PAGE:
Volkswagen ID Buzz concept is an electric microbus for the autonomous future
Partly a nostalgic revival of the Type-2 Microbus and partly an optimistic look at VW's electric, autonomous future, the Volkswagen ID Buzz concept is totally rad.
Antuan GoodwinReviews Editor / Cars
Antuan Goodwin gained his automotive knowledge the old fashioned way, by turning wrenches in a driveway and picking up speeding tickets. From drivetrain tech and electrification to car audio installs and cabin tech, if it's on wheels, Antuan is knowledgeable.
ExpertiseReviewing cars and car technology since 2008 focusing on electrification, driver assistance and infotainmentCredentials
North American Car, Truck and SUV of the Year (NACTOY) Awards Juror
Watch this: ID Buzz is Volkswagen's electrified, autonomous van of the future
German automaker Volkswagen continues its conceptual push towards an electrified future with the unveiling of the ID Buzz concept van on the eve of the 2017 Detroit auto show.
Just last week at CES, Chrysler -- a brand that knows a things or two about vans -- unveiled its Portal concept minivan. Today, VW unwraps a concept electric minivan of its own with a design based on one of the most iconic vans of all time. Does this mean that the future will be filled with autonomous, electric minivans? If so, count me all the way in!
VW's new concept uses the same core ideas, design language and modular electric drive kit (MEB) architecture as the ID Concept that debuted at the Paris auto show last year. However, the ID Buzz draws its primary inspiration from the Volkswagen Type-2 Microbus, an icon of '60s and '70s automotive design, with a similar v-shape on the front fascia and a silhouette like a loaf of bread.
Also like the previous ID concept, the Buzz features an all-electric powertrain with a compact e-motor mounted low on the rear axle good for about 201 horsepower. However, the van features a second e-motor on its front axle, giving it on-demand all-wheel drive with an estimated combined output of 275 kW -- about 369 mechanical horsepower. Zero to 60 mph happens in a torquey 5 seconds with all wheels working, but the top speed is governed at just 99 mph.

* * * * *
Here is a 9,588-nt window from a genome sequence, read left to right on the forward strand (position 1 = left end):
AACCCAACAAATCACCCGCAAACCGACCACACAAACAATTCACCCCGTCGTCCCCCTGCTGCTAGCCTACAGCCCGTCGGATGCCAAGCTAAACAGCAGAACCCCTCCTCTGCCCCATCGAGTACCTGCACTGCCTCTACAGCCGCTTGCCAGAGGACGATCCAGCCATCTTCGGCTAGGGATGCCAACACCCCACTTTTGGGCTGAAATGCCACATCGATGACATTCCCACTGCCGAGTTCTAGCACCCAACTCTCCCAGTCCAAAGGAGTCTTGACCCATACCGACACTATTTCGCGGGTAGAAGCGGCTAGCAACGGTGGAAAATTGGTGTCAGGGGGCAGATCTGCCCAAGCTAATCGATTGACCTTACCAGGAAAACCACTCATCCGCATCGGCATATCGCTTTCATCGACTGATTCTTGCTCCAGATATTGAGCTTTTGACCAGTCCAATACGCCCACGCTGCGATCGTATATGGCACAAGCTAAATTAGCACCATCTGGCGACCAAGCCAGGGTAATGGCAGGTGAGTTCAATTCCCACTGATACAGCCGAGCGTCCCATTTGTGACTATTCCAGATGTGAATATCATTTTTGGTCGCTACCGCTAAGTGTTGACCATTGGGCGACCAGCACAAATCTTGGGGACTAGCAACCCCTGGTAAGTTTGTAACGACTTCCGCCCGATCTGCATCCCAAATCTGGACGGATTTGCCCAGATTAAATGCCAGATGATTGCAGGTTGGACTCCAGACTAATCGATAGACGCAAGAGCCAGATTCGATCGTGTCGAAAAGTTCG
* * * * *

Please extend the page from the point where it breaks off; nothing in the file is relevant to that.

Energy is stored in a flat battery pack that hides beneath the concept's Silver Birch wood floor and, with a target 111 kWh battery capacity (about three times that of the modern e-Golf), cruising range is estimated at up to 270 miles based on American driving habits and testing methods. (VW estimates about 373 miles on European testing methods.)
A plug-in Combined Charging System (CCS) allows an 80 percent juice boost in just 30 minutes or a 150 kW inductive charging plate allows for slower, wireless charging. The specifics of these technologies aren't really important, this being a concept and all.
ID Buzz's low motors and underfloor batteries mean that there are no heavy drivetrain components above about knee height, which should aid in handling, but more importantly the flatpack powertrain allows the automaker to cram seating capacity for eight people and two luggage compartments into its 194.5-inch length.
The interior is also customizable. The seats can be repositioned, removed, folded flat or combined into beds or loungers for long or overnight trips. The second row seats can be doubled over to form tables with their flat backs. The front buckets can be rotated 180 degrees to allow the driver to engage with other passengers while in autonomous mode. An "ID Box" center console with a detachable tablet display can also be repositioned around the cabin or removed and used outside the vehicle with its Beats Bluetooth loudspeakers.
The ID Buzz is designed for both human-piloted and autonomous drive modes. When a human is behind the wheel, the touch-sensitive steering wheel is home to most of the necessary controls, including the PRND drive selector. An augmented reality head-up display (HUD) is projected onto the windshield, overlaying navigation, speed, battery level and other relevant data onto the world ahead. VW says its HUD and 3D projection tech makes it appear as though the information is projected from 23 to 49 feet ahead of the car with an "astonishingly realistic" effect.
The steering wheel sinks into the dashboard when in its ID Pilot fully autonomous driving mode, freeing up even more cabin space for the humans onboard to stretch into. Meanwhile, the head-up display is freed up to display more information such as local travel guides, friends along the chosen route or inbound messages. The concept will be able to handle itself at up to about 80 mph on freeway and features Car2X capabilities that allow its robo-brain to communicate with other piloted and autonomous vehicles and infrastructure. Volkswagen also envisions autonomous parking for multilevel parking decks and trained driverless parking, sort of like a robotic valet that brings your car to you.
The Microbus-inspired front fascia is very facelike -- sort of smug looking, if you ask me -- and features interactive cues that communicate the vehicle's state. The LED eyes open and close to indicate whether the ID Buzz is awake or asleep. On the road, the faster the Buzz drives, the more dynamic the eyes look. In its autonomous mode, the LED eyes "look" ahead and around, indicating the direction the ID Buzz is about to turn or glancing at pedestrians and cyclists to let them know it sees them.
Volkswagen is targeting a 2020 launch of its ID line of e-mobility vehicles with the compact ID hatchback first, followed by an as-yet unrevealed ID SUV and then the ID Buzz van sometime between 2022 and 2025.